8. I am just about to start my final placement on the Primary PGCE and I have managed to hold down a Saturday job for the whole period of the course so far, bar my last placement. I rent independant housing with my partner and although I have been claiming the bursery, I felt that it just wouldn't be enough. My initial plan was to 'suck it and see' how it went, but whilst completing the university based programme, it has been absolutely fine. It has to be given that I have been lucky as I work as a casual nursery assistant, not contracted to any minimum amount of hours and can accept or decline hours at will, and at times I have had to do this due to deadlines/heavy workload at particular times/ school placement. From my experience, working whilst on school placement was just too much, and I couldn't put my all in getting the most out of the experience. If you could get flexible employment I would say go for it, but I'm not sure I could have held a fixed 12hr job down and completed the course to my best ability. Best of luck!
     
  9. Thanks so much for reply, i like to think i'm an organised person and could propbably deal with being tired 24/7 as the course is only a year!
    Looks like i'll have to suck it up and see, and if it does get too much, then i can easily leave.
    I'll just have to do some serious saving during the summer as i rent a small flat, so things could become a little tight!
    Thanks so much, i am thrilled to be going onto the course in september :)
     
  10. Give it a go! I am on PGCE at the moment and work PT for 8 hours on a Sunday, it is tough though at first, I worked 20 hours all the way through my A Levels and Undergrad years so I was used to it (although you can't compare the workload of Uni to a PGCE!).

    The workload for a PGCE varies through each term, take one term at a time, I would however ensure you only work at Weekends...you can't really do evening work due to parent's evenings/open nights, Twilight INSET etc!

    I say...GO For it!
     
  11. Georgia99

    Georgia99 New commenter

    One thing to bear in mind is that the PGCE is like having a full time job. Most weeks you are in school everyday. But the plus side is that you get lots of free periods for planning etc. The school day finishes early compared to most jobs and so you have a couple hours after school that can be used for planning as well.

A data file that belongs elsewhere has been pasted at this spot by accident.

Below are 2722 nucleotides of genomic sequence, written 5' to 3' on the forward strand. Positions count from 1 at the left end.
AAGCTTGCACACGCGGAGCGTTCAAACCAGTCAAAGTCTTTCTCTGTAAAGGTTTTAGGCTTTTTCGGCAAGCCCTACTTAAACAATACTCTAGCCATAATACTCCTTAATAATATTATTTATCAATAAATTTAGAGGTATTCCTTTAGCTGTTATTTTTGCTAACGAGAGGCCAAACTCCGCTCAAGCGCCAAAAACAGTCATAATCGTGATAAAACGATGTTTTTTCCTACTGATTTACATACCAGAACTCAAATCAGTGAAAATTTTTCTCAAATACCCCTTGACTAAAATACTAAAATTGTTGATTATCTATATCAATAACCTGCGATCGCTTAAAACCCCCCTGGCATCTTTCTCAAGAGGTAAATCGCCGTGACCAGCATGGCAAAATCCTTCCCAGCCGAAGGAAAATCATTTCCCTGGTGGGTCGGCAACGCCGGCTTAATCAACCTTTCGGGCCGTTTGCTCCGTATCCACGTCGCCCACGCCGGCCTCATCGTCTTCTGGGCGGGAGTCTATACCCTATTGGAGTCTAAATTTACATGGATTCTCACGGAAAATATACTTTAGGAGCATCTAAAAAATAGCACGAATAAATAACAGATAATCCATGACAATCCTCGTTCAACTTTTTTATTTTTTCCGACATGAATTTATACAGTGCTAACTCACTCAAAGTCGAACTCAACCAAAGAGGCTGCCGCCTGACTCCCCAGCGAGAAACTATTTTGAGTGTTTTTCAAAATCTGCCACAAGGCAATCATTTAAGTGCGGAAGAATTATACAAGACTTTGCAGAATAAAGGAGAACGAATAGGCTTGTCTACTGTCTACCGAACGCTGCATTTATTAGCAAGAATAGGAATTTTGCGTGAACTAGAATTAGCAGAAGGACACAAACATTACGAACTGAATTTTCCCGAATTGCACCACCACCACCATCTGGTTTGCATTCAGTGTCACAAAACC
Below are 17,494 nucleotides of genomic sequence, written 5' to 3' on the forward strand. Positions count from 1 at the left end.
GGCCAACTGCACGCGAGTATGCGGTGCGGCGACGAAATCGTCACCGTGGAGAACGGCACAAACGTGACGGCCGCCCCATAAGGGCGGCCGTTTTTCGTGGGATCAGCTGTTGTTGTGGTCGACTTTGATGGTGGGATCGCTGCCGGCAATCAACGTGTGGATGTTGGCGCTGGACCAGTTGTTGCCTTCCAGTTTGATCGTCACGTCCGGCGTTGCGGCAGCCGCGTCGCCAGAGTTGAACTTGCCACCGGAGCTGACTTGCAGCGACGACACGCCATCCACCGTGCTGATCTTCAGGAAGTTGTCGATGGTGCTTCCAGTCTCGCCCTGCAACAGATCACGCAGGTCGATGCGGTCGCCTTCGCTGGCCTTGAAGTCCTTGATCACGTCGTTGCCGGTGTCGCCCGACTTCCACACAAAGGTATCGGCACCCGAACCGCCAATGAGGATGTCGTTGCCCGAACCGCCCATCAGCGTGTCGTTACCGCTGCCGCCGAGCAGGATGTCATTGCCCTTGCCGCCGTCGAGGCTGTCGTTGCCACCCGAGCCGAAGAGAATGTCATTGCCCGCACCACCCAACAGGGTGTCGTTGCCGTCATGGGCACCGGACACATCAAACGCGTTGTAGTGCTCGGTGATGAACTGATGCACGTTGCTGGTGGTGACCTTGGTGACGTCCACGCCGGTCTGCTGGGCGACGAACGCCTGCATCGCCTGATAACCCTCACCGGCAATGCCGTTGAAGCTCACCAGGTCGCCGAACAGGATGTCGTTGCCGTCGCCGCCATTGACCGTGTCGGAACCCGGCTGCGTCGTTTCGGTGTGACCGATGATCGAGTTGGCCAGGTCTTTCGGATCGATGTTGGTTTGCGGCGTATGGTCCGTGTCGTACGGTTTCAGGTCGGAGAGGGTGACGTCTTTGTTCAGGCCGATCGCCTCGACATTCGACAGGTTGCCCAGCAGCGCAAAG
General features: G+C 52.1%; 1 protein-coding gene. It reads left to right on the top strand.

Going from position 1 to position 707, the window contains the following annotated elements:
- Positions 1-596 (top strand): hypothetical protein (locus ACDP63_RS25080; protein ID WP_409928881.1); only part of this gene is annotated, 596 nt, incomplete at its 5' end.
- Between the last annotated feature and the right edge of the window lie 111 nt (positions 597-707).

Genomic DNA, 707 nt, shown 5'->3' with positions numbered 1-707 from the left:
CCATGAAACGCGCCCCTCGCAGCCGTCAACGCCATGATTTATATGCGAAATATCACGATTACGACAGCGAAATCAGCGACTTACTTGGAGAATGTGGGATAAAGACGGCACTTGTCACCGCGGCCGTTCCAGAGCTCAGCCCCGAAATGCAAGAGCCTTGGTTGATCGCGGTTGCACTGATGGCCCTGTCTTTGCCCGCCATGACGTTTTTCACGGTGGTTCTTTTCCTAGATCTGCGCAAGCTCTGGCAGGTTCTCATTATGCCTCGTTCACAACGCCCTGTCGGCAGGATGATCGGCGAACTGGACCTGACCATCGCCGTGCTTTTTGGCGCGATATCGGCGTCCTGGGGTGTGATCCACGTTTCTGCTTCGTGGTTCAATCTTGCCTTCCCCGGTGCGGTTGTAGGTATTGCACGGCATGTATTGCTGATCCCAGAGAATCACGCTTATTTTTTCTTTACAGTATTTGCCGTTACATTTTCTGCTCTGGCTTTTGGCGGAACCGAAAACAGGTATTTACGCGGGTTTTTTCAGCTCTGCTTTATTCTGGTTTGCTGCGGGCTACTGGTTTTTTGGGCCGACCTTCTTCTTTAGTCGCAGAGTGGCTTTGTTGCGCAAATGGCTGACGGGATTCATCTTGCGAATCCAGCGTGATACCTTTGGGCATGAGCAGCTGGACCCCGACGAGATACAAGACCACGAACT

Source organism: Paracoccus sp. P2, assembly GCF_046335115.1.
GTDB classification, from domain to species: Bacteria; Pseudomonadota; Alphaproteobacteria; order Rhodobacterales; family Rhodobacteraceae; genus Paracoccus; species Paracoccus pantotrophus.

You would need to be really good at managing your time effectively, using free periods and the time immediately after school to get everything done.
    You will be tired because think of doing a full time and a part time job plus your assignments on top of that. But if I was starting next year I would have had to work because I could not have funded myself through the course without the bursary.
    Do as much reading for the course ahead of your start as well, get some books which introduce you to differentiation, assessment for learning, behaviour for learning, learning objectives and outcomes etc. That will make your life much easier when the course starts.
     
  12. Thankyou for the advice, i will bear this in mind and will go to the local library to see if they stock these books - if not, i can ask them to order them in :)
    --------------------------------------------
    Thankyou to everyone who has replied to this thread, your comments are truly helpful and motivational !
    x
     

  13. Thankyou for the advice, i
    will bear this in mind and will go to the local library to see if they
    stock these books - if not, i can ask them to order them in :)
    --------------------------------------------
    Thankyou to everyone who has replied to this thread, your comments are truly helpful and motivational !
    x
     
  14. One thing I would just be careful of...
    I currently work as a cover supervisor and will be starting my PGCE in September. To save a bit of money, I've returned to my old uni job of working at a supermarket in the evenings and weekends.
    Now, my supermarket and my school are about 50 miles apart, so I have very little risk of bumping into students when I'm serving. I'd previously refused a post in a supermarket nearer my school as I didn't want the roles "confusing" students. I don't want to risk losing authority with students because they've seen me in another role.
    You may like to consider the likelihood of being seen in the "service" role by someone you need to see you as an authority figure if you do choose to keep your job.